Business

Anticipating the future of mobile by looking at the history of the Web

This sponsored post is produced by Stephen Forte, the chief strategy officer of Telerik.

As mobile continues to be a major focus in all facets of business, developers face a multitude of challenges in implementing a successful strategy for it — integration, experience, standards and technology usage. But what if I told you that these challenges are inherently the same challenges that the developer community faced 15 years ago during the advent of the World Wide Web?

Operating under the assumption that mobile today is where the Web was in 1999 — not just from a boom and hype perspective but also from an application development perspective — what can the web’s evolution teach us about the future of mobile? And how can developers address these challenges?

Big system integrations

Similar to today’s mobile innovators, B2C companies such as retailers took the lead in web innovation ahead of B2B enterprises who were slower to adopt. However, as they so often do, enterprises may have taken longer to adjust, develop, implement, and, of course, make the internal adjustments that would allow for a web presence, and B2B not only caught up but surpassed the B2C markets. That said, one of the most complex issues developers face today plagued the enterprise as it moved to the web storefronts — incorporating existing data from large, integrated CRM, ERP and database systems into web and mobile applications.

Fifteen years ago, these businesses addressed the integration issues by incorporating technologies such as Enterprise Service Buses (ESBs) to bring together the Java or C++ backend with HTML-based front ends. Today, developers are doing this in the cloud – with mobile backend services (MBaaS). This technology enables developers to plug in to large enterprise systems such as SAP or Oracle at a single point of entry that can then work with the multitude of devices in the market today. This is a much stronger alternative than developing mobile apps for every device and having multiple entry points, where security threats are abound.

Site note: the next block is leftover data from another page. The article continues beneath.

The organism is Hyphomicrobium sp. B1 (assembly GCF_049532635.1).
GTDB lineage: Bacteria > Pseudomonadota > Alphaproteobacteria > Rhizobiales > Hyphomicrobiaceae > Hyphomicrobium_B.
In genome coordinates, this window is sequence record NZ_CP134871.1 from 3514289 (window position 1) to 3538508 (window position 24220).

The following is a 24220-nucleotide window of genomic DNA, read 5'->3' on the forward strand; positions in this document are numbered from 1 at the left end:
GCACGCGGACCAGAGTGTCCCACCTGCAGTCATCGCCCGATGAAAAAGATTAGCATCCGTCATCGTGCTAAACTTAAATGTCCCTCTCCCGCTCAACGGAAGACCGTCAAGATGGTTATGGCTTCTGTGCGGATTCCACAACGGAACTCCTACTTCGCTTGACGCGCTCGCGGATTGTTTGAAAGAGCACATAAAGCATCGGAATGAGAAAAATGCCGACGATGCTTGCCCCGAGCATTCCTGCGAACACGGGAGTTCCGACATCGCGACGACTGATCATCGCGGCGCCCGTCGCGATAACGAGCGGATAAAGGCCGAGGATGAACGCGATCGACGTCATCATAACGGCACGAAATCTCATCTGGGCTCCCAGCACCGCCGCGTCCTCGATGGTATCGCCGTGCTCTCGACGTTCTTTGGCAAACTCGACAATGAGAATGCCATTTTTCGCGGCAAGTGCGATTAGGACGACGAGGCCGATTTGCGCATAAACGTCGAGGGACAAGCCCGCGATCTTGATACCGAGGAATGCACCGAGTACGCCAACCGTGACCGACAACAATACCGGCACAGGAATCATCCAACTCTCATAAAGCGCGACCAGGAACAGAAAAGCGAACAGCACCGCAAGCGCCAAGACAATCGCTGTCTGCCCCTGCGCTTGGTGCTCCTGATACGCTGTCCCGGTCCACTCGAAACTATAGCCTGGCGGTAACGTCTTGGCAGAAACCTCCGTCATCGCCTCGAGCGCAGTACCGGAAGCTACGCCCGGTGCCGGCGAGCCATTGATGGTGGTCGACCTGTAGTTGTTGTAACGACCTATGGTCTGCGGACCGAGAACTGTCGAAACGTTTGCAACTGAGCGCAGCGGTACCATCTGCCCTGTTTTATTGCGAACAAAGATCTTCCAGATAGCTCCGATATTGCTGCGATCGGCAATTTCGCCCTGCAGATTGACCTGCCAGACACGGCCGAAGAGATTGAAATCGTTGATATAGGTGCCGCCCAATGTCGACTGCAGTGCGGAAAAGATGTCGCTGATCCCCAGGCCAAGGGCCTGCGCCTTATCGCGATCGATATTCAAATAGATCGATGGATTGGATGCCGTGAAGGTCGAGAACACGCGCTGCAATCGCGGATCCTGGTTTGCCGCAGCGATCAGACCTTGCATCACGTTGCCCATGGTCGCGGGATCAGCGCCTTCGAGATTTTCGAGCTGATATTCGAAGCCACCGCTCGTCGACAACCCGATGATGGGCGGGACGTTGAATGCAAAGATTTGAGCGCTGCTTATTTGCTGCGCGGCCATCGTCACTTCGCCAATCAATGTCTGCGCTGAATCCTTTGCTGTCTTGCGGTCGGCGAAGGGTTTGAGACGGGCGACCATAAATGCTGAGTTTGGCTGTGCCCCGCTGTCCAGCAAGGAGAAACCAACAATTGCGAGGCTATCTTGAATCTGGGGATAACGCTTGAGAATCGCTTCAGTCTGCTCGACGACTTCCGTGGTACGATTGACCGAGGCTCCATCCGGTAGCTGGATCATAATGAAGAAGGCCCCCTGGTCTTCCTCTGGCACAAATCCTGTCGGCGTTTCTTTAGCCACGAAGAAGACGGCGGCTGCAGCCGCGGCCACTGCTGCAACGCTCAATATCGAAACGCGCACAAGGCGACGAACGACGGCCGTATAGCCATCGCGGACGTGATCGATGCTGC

Standards, platforms, and preferences

Of course, the question of industry standards has been around since before that of mobile or even the web. However, in the early days of web development, many turf wars raged — Windows or Web, IE or Netscape, pure HTML or proprietary JavaScript (sound familiar?); stay within AOL’s walled garden or branch out to the worlds of Internet Explorer or Netscape?

Again, these turf wars are alive and well due to the plethora of devices available today. Do we go native, web, or hybrid? Do we develop for iOS and Apple’s walled garden, or Android or both? What about Windows Phones or the emerging new mobile web-based phones like Mozilla’s FireFoxOS?

While standards bodies are working to come together, just like with the Web, it is unlikely we will ever see a single standard for mobile development. Rather, developers will exercise the web standards currently in place and will use technology that provides a “best of” scenario. For example, I am not going to argue the merits of native, Web, and hybrid. Each has a place and benefits. Rather, I am of the belief that the development environment and process should be based app requirements and focus on the user experience. Technology should not dictate app creation and businesses should look to tools that can offer developers choice.